It is now a commonplace to observe that “Britishness” and “Muslimness” have become polarised: by seeking definitions against “the Muslim threat”, “true” Britishness, it is felt, can be retrieved.
Yet the evidence shows the opposite: most of Britain’s ethnic groups emphasize both religious and national identities together, a trend most noticeable among Muslim Britons. Polling usually confirms that Muslims are comfortable in being Muslim and British, antagonism only arising when slanted questioning asks respondents to choose one over the other.
What is remarkable about the strength of religious-national identities among Muslims, Sikhs, Jews, Hindus and Afro-Caribbean Christians is that it comes at a moment when formal Christian allegiance is in decline, i.e., believing in God without belonging to a Church, alongside a receding sense of Britishness. Church attendances are in decline, and alternatives for the major rites of passage at birth, marriage and death can be found outside the Church. Likewise the National Centre for Social Research showed that only 44 per cent of all Britons described themselves as “British” in in 2007 compared with 52 per cent in 1997.  Compare that with post-9/11 polling of British Muslims and the figures range between 75 and 85 per cent.  So the question arises: why is patriotism in general in such decline?
A bit of history might give us more purchase on an answer. Britishness was always a political, civic identity that contrasted with one’s ethnic or cultural background, and it was a marriage of four nations – Welsh, Scots, English and Irish – that came into its own from the early eighteenth century. It was Protestantism, the Industrial Revolution and the building of the British Empire that forged the modern British nation, tied together by a titanic struggle with Napoleonic France and later on by two world wars against Germany in the last century.  But today, formal Christianity is in decline, we work in a post-industrial information economy, formal decolonisation is over and the French and Germans are Britain’s partners in the EU, a tightening confederation of formerly warring nation-states.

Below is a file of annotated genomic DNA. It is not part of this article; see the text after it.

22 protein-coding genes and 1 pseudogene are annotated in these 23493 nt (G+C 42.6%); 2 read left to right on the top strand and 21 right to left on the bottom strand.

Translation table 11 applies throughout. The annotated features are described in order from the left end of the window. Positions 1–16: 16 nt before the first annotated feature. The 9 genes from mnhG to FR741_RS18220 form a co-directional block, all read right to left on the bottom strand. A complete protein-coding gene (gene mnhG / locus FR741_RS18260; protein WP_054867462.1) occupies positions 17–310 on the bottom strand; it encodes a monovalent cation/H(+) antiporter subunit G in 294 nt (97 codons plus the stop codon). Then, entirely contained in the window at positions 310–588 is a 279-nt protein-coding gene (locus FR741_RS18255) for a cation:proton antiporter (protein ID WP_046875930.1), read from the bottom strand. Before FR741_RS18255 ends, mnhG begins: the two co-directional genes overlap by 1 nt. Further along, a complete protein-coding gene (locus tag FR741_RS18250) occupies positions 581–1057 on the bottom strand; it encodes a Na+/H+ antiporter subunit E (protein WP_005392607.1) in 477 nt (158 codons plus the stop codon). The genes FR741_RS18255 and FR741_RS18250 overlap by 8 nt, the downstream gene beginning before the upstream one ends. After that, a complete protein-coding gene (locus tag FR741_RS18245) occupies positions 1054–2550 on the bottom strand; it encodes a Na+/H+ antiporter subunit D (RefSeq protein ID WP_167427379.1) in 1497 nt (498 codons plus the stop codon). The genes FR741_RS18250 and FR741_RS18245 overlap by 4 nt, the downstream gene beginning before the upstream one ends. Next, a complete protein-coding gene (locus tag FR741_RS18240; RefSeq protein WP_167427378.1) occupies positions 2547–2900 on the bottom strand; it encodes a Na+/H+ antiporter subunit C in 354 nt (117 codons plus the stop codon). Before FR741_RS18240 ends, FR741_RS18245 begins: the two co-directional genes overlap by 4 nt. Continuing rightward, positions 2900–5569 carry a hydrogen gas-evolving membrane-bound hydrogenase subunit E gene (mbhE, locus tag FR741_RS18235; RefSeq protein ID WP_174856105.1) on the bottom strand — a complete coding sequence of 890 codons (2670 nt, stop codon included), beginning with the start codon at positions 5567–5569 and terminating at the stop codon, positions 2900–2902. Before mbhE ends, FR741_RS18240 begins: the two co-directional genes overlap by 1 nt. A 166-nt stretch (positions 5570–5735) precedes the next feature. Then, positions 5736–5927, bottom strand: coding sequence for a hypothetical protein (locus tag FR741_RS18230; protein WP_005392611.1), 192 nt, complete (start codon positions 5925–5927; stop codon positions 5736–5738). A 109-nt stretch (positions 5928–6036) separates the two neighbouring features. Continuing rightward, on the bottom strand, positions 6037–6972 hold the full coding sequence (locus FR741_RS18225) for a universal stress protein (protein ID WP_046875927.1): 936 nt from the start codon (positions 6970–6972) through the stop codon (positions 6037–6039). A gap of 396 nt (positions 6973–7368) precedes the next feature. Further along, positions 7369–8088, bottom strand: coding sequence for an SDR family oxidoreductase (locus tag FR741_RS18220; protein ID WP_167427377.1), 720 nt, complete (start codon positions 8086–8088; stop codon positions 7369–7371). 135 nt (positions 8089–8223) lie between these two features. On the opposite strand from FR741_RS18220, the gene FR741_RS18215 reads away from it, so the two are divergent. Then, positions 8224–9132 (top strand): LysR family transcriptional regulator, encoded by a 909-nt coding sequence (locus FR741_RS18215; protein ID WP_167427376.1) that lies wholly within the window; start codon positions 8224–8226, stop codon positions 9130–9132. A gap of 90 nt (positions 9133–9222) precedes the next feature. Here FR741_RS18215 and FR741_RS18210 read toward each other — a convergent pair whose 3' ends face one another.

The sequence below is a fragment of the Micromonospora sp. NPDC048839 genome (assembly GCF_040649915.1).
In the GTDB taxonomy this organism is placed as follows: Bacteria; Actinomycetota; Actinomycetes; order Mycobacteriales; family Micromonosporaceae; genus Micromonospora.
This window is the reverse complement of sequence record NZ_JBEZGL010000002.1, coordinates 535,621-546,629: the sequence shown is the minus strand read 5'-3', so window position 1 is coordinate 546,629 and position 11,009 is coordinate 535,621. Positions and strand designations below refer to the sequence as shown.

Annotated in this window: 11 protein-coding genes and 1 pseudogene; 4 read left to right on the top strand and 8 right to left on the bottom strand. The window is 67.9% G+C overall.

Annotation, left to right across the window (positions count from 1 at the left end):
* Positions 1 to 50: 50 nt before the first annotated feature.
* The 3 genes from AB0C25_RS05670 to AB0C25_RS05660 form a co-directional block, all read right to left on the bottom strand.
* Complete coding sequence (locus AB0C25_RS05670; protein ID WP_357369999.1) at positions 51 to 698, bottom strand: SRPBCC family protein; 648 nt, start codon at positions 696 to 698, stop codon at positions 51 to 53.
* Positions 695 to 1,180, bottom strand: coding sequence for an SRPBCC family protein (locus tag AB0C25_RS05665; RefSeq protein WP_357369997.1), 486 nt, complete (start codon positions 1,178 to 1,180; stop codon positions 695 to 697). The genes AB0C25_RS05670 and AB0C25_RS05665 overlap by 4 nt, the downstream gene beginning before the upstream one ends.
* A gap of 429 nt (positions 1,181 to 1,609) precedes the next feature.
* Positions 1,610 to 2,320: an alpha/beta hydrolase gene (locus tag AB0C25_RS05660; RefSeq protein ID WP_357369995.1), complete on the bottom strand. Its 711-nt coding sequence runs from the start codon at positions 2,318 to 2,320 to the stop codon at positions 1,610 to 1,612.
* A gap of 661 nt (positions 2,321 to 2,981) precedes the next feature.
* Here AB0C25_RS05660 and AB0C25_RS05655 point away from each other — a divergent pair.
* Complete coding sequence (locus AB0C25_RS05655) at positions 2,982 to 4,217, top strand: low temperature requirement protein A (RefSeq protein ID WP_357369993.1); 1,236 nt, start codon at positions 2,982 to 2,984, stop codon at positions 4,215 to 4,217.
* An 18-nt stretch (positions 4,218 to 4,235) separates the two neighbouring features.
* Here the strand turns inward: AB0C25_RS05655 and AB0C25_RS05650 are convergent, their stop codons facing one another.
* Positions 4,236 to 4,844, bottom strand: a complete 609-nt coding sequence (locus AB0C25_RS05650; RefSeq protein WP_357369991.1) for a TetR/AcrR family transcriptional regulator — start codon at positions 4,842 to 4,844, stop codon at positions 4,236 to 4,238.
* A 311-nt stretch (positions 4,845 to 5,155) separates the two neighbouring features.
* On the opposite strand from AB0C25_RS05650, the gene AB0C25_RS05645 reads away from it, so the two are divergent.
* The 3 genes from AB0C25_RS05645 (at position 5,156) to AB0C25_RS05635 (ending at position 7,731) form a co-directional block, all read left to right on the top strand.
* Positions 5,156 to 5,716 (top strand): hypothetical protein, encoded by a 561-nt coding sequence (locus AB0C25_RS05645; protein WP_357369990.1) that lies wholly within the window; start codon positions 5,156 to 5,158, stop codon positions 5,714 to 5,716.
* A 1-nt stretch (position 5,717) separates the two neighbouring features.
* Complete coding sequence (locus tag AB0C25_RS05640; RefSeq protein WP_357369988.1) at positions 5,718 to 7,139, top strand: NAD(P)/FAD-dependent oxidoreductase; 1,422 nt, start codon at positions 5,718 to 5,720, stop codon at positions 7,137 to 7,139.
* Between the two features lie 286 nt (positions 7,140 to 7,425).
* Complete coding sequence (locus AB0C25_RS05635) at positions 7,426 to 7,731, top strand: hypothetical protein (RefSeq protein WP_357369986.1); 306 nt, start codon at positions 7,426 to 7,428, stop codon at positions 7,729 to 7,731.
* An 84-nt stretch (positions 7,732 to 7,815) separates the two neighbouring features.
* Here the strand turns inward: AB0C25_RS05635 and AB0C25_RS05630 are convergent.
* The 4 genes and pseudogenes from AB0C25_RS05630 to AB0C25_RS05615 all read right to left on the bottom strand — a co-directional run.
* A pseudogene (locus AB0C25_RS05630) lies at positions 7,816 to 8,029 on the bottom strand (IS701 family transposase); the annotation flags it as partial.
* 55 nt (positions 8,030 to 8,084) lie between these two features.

So in the age of globalisation – one of mass communication, travel, migration and trade – sharp identification with the nation-state is less meaningful than before, even if it would be premature to speak of its demise. Global elites now champion open borders, are less interested in nationalism, and argue for new sorts of regional and global reordering. The expansion of the EU alongside devolution in Scotland and Wales is rewriting our unwritten constitution. More important perhaps is the fact that popular culture now owes more to the market than to the state: so how much more significant are identities of consumption, for instance, than civic or nationalist ones? Even if ideas, trade and money flow more freely, we find that elsewhere, burgeoning security controls, the poor treatment of asylum seekers and refugees, and the whole immigration and integration debate betray strong anxieties about porous cultural boundaries.
In the late nineties, a “Cool Britannia” that embraced multiculturalism, creativity, openness and globalisation was advocated. But after 9/11, multiculturalism (if not neoliberalism) came under attack along with a public debate on Britishness. Some point to shared institutions like the NHS and the BBC as repositories of British values and culture, but are institutions alone really enough to hang a national identity upon? And to list certain democratic values that could just as easily be Japanese or Canadian, like the rule of law, or freedom of speech, seems inadequate too, as these relate to the formal rights of citizenship, but not to a sense of duty, or emotional attachment, to fellow citizens.
A better approach, perhaps, is to commit to an open-ended conversation about how to define what we Britons have in common, as well as seeing in cultural diversity a source of wisdom, and an opportunity to expand the wellsprings of our collective imaginations. The distinctive contribution of Muslims to national self-understanding will be but one strand among many. With all the suspicion levelled at Muslims today, it takes intellectual and moral courage to remain creative and self-aware enough to ponder our shared future while retaining a sense of faithful integrity.
Yet, in our interconnected world, this will not merely be a parochial endeavour, but will be intimately concerned with making sense of our public identities on a fragile, wired-up planet. To be cosmopolitan is to name our current challenge, to recognise that while we might aspire to universal values, they are variously negotiated across real and legitimate cultural diversity.  A new Britishness in our global age would therefore arise, and be informed by “rooted cosmopolitanism”, a principled looking out at the challenges and opportunities of the world from our home, while never losing a sense of who or where we are.
 Chris Rojek, Brit-Myth: Who do the British think they are? (London: Reaktion, 2007).
 Ian Bradley, Believing in Britain: the spiritual identity of Britishness (London: Monarch, 2008).
 Linda Coley, Britons: Forging the Nation, 1707-1837 (New Haven, Conn.: Yale University Press, 1992).
 Kwame Anthony Appiah, Cosmopolitanism: Ethics in a World of Strangers (New York: W. W. Norton, 2006).